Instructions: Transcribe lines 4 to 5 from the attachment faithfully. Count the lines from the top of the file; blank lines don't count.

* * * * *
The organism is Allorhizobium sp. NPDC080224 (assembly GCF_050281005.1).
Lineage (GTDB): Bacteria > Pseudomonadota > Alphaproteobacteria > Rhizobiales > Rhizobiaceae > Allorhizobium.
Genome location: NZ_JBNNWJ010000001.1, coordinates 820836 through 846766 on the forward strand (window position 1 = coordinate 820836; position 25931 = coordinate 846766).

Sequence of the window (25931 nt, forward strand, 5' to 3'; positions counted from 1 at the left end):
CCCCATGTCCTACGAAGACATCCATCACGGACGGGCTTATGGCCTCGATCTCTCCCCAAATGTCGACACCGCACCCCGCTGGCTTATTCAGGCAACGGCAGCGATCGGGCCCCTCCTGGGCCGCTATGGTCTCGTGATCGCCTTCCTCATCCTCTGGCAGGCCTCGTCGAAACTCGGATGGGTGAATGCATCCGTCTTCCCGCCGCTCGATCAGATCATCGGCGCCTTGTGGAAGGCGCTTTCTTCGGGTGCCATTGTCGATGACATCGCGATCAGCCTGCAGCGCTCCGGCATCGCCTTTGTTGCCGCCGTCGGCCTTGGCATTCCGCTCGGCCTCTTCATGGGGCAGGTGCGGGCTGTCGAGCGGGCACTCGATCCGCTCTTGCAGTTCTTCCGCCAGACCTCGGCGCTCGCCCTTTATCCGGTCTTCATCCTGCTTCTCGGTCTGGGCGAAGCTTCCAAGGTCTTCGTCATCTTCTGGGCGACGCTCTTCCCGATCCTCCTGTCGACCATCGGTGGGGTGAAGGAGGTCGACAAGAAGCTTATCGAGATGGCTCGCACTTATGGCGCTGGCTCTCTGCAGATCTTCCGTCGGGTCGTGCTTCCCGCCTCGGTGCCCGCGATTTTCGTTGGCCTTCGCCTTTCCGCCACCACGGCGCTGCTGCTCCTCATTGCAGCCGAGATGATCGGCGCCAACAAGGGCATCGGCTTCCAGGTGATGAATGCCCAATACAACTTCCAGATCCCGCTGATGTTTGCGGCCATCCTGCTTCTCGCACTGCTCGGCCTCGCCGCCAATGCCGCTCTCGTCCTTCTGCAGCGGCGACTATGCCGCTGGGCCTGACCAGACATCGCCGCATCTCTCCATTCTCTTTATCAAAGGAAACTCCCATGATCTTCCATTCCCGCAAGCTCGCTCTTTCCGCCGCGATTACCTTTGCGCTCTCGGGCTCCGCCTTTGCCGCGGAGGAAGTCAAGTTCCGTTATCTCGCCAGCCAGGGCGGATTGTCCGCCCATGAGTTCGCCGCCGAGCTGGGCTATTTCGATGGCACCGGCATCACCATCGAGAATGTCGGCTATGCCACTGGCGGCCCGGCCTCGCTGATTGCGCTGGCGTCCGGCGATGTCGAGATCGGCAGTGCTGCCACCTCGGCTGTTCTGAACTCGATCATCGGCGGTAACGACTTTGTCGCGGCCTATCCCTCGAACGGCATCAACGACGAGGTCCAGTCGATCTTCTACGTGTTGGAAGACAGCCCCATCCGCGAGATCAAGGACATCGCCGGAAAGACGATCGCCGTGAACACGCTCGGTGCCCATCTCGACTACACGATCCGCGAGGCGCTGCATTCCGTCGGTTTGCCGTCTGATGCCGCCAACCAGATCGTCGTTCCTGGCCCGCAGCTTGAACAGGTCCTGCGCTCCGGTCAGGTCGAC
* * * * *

Sequence of the window (25931 nt, forward strand, 5' to 3'; positions counted from 1 at the left end):
CCCCATGTCCTACGAAGACATCCATCACGGACGGGCTTATGGCCTCGATCTCTCCCCAAATGTCGACACCGCACCCCGCTGGCTTATTCAGGCAACGGCAGCGATCGGGCCCCTCCTGGGCCGCTATGGTCTCGTGATCGCCTTCCTCATCCTCTGGCAGGCCTCGTCGAAACTCGGATGGGTGAATGCATCCGTCTTCCCGCCGCTCGATCAGATCATCGGCGCCTTGTGGAAGGCGCTTTCTTCGGGTGCCATTGTCGATGACATCGCGATCAGCCTGCAGCGCTCCGGCATCGCCTTTGTTGCCGCCGTCGGCCTTGGCATTCCGCTCGGCCTCTTCATGGGGCAGGTGCGGGCTGTCGAGCGGGCACTCGATCCGCTCTTGCAGTTCTTCCGCCAGACCTCGGCGCTCGCCCTTTATCCGGTCTTCATCCTGCTTCTCGGTCTGGGCGAAGCTTCCAAGGTCTTCGTCATCTTCTGGGCGACGCTCTTCCCGATCCTCCTGTCGACCATCGGTGGGGTGAAGGAGGTCGACAAGAAGCTTATCGAGATGGCTCGCACTTATGGCGCTGGCTCTCTGCAGATCTTCCGTCGGGTCGTGCTTCCCGCCTCGGTGCCCGCGATTTTCGTTGGCCTTCGCCTTTCCGCCACCACGGCGCTGCTGCTCCTCATTGCAGCCGAGATGATCGGCGCCAACAAGGGCATCGGCTTCCAGGTGATGAATGCCCAATACAACTTCCAGATCCCGCTGATGTTTGCGGCCATCCTGCTTCTCGCACTGCTCGGCCTCGCCGCCAATGCCGCTCTCGTCCTTCTGCAGCGGCGACTATGCCGCTGGGCCTGACCAGACATCGCCGCATCTCTCCATTCTCTTTATCAAAGGAAACTCCCATGATCTTCCATTCCCGCAAGCTCGCTCTTTCCGCCGCGATTACCTTTGCGCTCTCGGGCTCCGCCTTTGCCGCGGAGGAAGTCAAGTTCCGTTATCTCGCCAGCCAGGGCGGATTGTCCGCCCATGAGTTCGCCGCCGAGCTGGGCTATTTCGATGGCACCGGCATCACCATCGAGAATGTCGGCTATGCCACTGGCGGCCCGGCCTCGCTGATTGCGCTGGCGTCCGGCGATGTCGAGATCGGCAGTGCTGCCACCTCGGCTGTTCTGAACTCGATCATCGGCGGTAACGACTTTGTCGCGGCCTATCCCTCGAACGGCATCAACGACGAGGTCCAGTCGATCTTCTACGTGTTGGAAGACAGCCCCATCCGCGAGATCAAGGACATCGCCGGAAAGACGATCGCCGTGAACACGCTCGGTGCCCATCTCGACTACACGATCCGCGAGGCGCTGCATTCCGTCGGTTTGCCGTCTGATGCCGCCAACCAGATCGTCGTTCCTGGCCCGCAGCTTGAACAGGTCCTGCGCTCCGGTCAGGTCGAC